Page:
This museum in Istanbul was once a mosque, and before that, the greatest church in the Byzantine Empire. Built by the Emperor Justinian, it is remarkable for its enormous dome, the largest built since the Roman Pantheon a few hundred years before. Hagia Sophia—its name meaning Holy Wisdom—remained the largest cathedral in the Western World until the Cathedral of Seville surpassed it in 1520. Inside, you cannot help but marvel at the enormous space created by nested masonry domes that climb upward to a heavenly rotunda.Russian emissaries remarked “we knew not whether we were in Heaven or on Earth.”
Shah Mosque, Iran
This Isfahan mosque is regarded as one of the masterpieces of Persian architecture, and elicits a stirring sense of beauty from its seven-colored mosaics and calligraphy. Islamic law forbids the depiction of human forms in art and architecture, so mosque architecture relies heavily on geometric patterns and textures for decoration, as can be seen in the dome of this mosque, which is meant to create a sense of heavenly awe. The mosque was built on the orders of Shah Abbas in 1598, when he moved his capital to Isfahan. Today, Isfahan is famous for its Persian architecture and blue-tiled buildings.
Qalat Al-Hamra, Grananda, Spain
Parts of Spain were once ruled by the Moors—Muslims from Africa, and they left behind a rich legacy of art and architecture. One such treasure is the mountaintop palace of the Alhambra, which is richly decorated throughout. Though it is perhaps most famous for its courtyard with the twelve-lion fountain, the Alhambra also has some photographic ceilings, including the star-shaped honeycomb ceiling of the Hall of the Abencerrajes, which is said to have 5,000 pockets done in the Moorish Style. Legend has it a massacre occurred at a feast under this incredible ceiling, toward the end of Moorish rule.
Grand Central Station, New York
If you’re rushing to catch a train or grab a bite at the large food court, you may not bother to look up. But you would be missing an incredible marvel of a ceiling, which covers one of the world’s top ten most visited tourist attractions: The Main Concourse is a truly vast room meant as a meeting place for passengers, with a barrel-vaulted ceiling that depicts constellations. Ten globe-shaped chandeliers hang from the ceiling in the columned aisles around the grand room, the size of which is meant to evoke a sense of grandeur related to the station’s name.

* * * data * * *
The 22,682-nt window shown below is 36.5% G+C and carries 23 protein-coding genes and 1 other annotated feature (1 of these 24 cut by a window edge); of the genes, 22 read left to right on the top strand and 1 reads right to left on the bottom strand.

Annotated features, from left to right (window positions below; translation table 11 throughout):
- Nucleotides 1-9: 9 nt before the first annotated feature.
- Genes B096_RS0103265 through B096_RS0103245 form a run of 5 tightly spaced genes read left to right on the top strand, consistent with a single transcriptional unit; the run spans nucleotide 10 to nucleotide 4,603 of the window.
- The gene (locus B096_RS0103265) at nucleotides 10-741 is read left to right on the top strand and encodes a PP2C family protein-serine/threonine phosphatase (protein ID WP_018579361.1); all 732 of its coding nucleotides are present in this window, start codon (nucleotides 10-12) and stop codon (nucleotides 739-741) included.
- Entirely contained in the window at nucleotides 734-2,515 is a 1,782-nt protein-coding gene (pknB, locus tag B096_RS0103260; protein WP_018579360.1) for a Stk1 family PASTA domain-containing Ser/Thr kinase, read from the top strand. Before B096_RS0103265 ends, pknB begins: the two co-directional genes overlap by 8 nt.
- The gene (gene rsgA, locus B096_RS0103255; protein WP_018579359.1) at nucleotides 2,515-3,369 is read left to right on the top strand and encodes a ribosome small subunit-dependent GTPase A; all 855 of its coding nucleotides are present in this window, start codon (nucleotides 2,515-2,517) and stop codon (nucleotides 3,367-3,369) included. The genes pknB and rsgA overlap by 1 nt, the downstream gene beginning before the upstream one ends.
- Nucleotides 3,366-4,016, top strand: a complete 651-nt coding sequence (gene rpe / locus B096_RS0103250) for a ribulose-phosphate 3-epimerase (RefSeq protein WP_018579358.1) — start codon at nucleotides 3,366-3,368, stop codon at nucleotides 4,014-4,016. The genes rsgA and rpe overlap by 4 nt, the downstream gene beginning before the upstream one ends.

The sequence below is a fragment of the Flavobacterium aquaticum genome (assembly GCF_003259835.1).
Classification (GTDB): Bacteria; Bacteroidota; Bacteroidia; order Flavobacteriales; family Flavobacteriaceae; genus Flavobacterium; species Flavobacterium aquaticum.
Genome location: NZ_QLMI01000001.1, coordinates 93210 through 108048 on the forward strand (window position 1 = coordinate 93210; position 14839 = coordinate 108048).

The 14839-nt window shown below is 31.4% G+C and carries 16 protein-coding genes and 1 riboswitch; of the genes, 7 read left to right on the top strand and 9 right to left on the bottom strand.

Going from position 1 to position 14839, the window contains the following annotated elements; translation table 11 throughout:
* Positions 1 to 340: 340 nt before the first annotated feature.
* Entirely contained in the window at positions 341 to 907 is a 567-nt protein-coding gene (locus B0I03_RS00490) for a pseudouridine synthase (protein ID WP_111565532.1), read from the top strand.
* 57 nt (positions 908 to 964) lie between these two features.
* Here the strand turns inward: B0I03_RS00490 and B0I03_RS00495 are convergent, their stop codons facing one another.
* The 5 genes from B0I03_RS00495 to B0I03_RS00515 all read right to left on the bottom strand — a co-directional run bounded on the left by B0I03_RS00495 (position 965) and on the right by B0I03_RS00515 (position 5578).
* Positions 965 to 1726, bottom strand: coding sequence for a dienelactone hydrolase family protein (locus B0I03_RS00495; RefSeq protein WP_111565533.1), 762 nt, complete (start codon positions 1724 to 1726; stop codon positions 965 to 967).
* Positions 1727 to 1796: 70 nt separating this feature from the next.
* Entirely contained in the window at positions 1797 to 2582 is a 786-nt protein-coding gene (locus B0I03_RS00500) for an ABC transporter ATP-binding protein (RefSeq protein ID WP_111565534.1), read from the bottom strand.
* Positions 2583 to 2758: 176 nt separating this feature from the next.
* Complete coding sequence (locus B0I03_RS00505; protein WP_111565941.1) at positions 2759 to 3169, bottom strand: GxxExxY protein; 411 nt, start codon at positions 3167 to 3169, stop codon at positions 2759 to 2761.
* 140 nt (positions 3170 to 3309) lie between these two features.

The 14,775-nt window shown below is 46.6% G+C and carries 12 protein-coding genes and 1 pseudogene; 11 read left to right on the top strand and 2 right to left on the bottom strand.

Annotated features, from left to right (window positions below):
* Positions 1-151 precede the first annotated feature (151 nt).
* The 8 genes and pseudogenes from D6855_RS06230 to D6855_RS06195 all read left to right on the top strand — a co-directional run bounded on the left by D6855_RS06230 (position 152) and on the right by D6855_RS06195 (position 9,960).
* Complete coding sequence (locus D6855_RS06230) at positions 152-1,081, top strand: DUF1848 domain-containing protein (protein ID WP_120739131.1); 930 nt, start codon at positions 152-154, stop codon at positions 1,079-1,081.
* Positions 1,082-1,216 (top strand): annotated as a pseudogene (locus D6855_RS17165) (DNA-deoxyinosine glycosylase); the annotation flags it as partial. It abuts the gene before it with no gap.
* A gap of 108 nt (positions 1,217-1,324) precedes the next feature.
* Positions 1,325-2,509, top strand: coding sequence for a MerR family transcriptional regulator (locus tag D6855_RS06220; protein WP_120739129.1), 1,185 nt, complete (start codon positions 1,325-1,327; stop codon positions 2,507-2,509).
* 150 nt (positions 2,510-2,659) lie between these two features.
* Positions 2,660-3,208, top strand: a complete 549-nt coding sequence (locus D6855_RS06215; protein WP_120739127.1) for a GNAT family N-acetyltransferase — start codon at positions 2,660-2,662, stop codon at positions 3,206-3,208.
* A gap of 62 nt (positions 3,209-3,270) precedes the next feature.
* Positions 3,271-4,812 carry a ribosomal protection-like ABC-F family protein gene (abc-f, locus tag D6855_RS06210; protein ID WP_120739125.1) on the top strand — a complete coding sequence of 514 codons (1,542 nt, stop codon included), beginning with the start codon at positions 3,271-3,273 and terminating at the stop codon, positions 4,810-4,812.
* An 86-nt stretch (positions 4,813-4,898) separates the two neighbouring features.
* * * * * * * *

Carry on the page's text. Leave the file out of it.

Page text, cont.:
The Pantheon is still the world’s largest unreinforced concrete dome, and a marvel of Roman engineering and architecture. A former pagan temple commissioned by the emperor Hadrian, it later became a church, which helped it to remain one of the best-preserved pieces of ancient architecture in Rome, and even the world. The triangular pediment upheld by columns which constitutes the street facade, and the rounded inner chamber, or cella, behind it, became much copied by later architects in the Renaissance period and beyond, who turned to the Pantheon for inspiration in their search for forms that evoked serenity and perfection.
St. Stephens, Austria
This incredible cathedral in Passau is a sublime example of Baroque architecture, a style that celebrated pomp with dynamic ornamentation. The church contains a series of domes that are painted with heavenly scenes, but the real drama is achieved by their elongated form, the long axis of which is perpendicular to the axis of the church, creating a sense of tension that is only heightened by the dramatic carvings that frame the domes and spill down the columns. One is left in awe at the incredibly merging of art and structure, which also houses one of the world’s largest organs.